Visalia keeps Measure T funds on track

City of Visalia Administration building from across E. Oak Ave.(Kenny Goodman)

City council recertifies vital tax measure for Visalia’s police, fire agencies as departments face ongoing staffing challenges

VISALIA – With the recertification of Measure T, Visalia’s police and fire departments are still on track towards receiving essential funding, even as the agencies navigate ongoing recruitment issues.

Visalia City Council recertified Measure T at its meeting on June 17. The measure, which is a voter-approved one-quarter cent sales tax increase passed in 2004, funds police and fire departments through a small sales tax.

The revenue from Measure T is split 60% to the police and 40% to the fire department. It is a 20-year tax that requires recertification every year. Since its inception, the tax has paid to hire 23 police officers and equipped them, hired 13 firefighters, purchased a new fire truck and a ladder truck, and funded the construction of two fire stations and the training center.

Despite these monumental accomplishments, the 20-year plan called for a specific number of police and fire positions, which have not been filled. In part, the shortages have been caused by slower-than-expected revenues, according to Visalia Mayor Brian Poochigian. He said in an interview with The Sun-Gazette that the initial plan had over-estimated how much revenue would come in and that the tax rate was set too low in the first place.

“Overall, Measure T has been a success,” Poochigian said. “It has put more police officers and more firefighters in our city to protect and serve our community. We were one of the first cities around to do something like this and I think we learned from some of the mistakes, and that’s why Measure N ended up coming into place later on.”

Measure N was enacted in 2011 and adds a half-cent sales tax that provides funding for public safety and a small contribution to roads and parks. Poochigian said that Measure N has been more stable than Measure T over its lifetime. While the tax plans have been successful, they have not been enough to keep up with the growth of Visalia, according to officials with both the police and fire departments.

“Law enforcement nationwide is facing challenges with recruitment and retention,” Visalia Police Chief Jason Salazar said in an emailed statement to The Sun-Gazette. “Measure T and Measure N have been critical for the Visalia Police Department in providing the staffing we need and keeping pace with a growing city. We currently have 19 police officer vacancies, including nine candidates in various stages of the hiring process. Most of our vacancies are the result of retirements and new positions that were part of the Measure N plan.”

The Measure T plan calls for the hiring of 28 police officers but was amended in 2011 to reduce that number to 23 police officers. Similarly, the number of firefighters the plan calls for was reduced from 18 to 13 as revenues have been below estimates. The city’s finance department recommended to the city council that these lower expectations be continued despite a significant spike in sales tax revenue in recent years because the measure will need to contribute toward the new public safety building that is being designed.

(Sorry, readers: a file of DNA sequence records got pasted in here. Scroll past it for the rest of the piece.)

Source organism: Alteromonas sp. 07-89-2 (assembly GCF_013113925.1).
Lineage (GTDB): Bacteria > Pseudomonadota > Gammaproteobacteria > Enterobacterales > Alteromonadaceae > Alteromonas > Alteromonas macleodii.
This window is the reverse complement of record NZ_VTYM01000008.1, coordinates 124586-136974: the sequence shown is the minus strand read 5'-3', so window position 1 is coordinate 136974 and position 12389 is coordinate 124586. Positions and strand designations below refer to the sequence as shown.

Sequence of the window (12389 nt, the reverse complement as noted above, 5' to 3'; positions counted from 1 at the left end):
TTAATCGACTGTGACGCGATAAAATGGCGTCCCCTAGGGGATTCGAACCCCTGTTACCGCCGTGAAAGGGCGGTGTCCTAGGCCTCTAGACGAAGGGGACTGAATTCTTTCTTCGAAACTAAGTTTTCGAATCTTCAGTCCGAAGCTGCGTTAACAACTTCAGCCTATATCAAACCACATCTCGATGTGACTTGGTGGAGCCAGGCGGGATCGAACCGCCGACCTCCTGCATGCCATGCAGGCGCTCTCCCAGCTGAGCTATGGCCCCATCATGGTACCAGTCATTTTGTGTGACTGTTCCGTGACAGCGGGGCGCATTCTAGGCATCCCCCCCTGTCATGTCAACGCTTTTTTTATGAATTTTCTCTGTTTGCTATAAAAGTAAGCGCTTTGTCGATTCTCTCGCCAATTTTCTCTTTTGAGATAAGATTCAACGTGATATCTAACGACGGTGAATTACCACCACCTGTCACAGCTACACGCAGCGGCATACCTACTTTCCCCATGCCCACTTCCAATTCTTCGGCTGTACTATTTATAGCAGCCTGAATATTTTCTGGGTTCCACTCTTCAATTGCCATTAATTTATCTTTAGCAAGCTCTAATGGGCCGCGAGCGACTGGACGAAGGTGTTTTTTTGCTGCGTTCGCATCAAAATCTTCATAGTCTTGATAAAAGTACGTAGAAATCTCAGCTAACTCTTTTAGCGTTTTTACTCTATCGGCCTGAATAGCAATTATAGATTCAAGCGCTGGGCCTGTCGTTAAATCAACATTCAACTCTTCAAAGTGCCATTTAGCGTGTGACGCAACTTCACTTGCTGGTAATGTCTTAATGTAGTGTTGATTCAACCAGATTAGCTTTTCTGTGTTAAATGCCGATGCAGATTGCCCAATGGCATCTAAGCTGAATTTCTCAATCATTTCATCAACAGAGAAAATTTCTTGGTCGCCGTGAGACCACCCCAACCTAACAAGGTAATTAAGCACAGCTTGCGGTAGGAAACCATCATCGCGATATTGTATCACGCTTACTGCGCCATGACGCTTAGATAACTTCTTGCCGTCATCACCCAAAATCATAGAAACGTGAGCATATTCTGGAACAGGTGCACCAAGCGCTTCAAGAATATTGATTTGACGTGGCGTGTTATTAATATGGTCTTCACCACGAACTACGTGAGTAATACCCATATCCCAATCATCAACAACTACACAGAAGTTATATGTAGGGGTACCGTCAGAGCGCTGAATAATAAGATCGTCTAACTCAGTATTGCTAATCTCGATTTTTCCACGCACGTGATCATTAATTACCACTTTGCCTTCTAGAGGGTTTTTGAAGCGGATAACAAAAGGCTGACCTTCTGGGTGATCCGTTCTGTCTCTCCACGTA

Visalia Fire Chief Dan Griswold said that retirements have outpaced hiring over the years, but staffing is in better shape than what the police department is experiencing.

“Recruitment and retention has been challenging,” Griswald said. “It’s industry-wide across the state, it’s always a topic of conversation at conferences. It’s a nationwide issue. We have been able to fill our vacancies with enough qualified candidates, but it’s not like we have people lining up at the door to become a firefighter like it was 15 or 20 years ago.”

Among the most critical positions the department struggles to fill are dispatch positions which are essential to providing rapid response to emergencies for police and fire crews.

Griswald added that Measure T has been vital to maintaining funding for public safety, particularly in terms of equipment including the two new vehicles Measure T funded.

“Any fire apparatus in the fire station are critical pieces of infrastructure, they are very expensive, but they are used 24/7,” Griswald said. “Our people take very good care of them. When you look at a sales tax measure providing those assets to a community, these are truly assets that are important to a community. These sales tax measures have helped us purchase those long-life assets to serve the community.”

Griswald added that one of the ways the tax measures have helped public safety is by allowing the department to stay up with current technology that helps provide better safety for the community and protects firefighters as they do their jobs.

Measure T will complete its 20-year plan in the next fiscal year. Staff recommended to the city council to reauthorize Measure T. The city website shows that polling of residents indicates that Visalians are supportive of sales tax increases when those funds go toward public safety enhancement.

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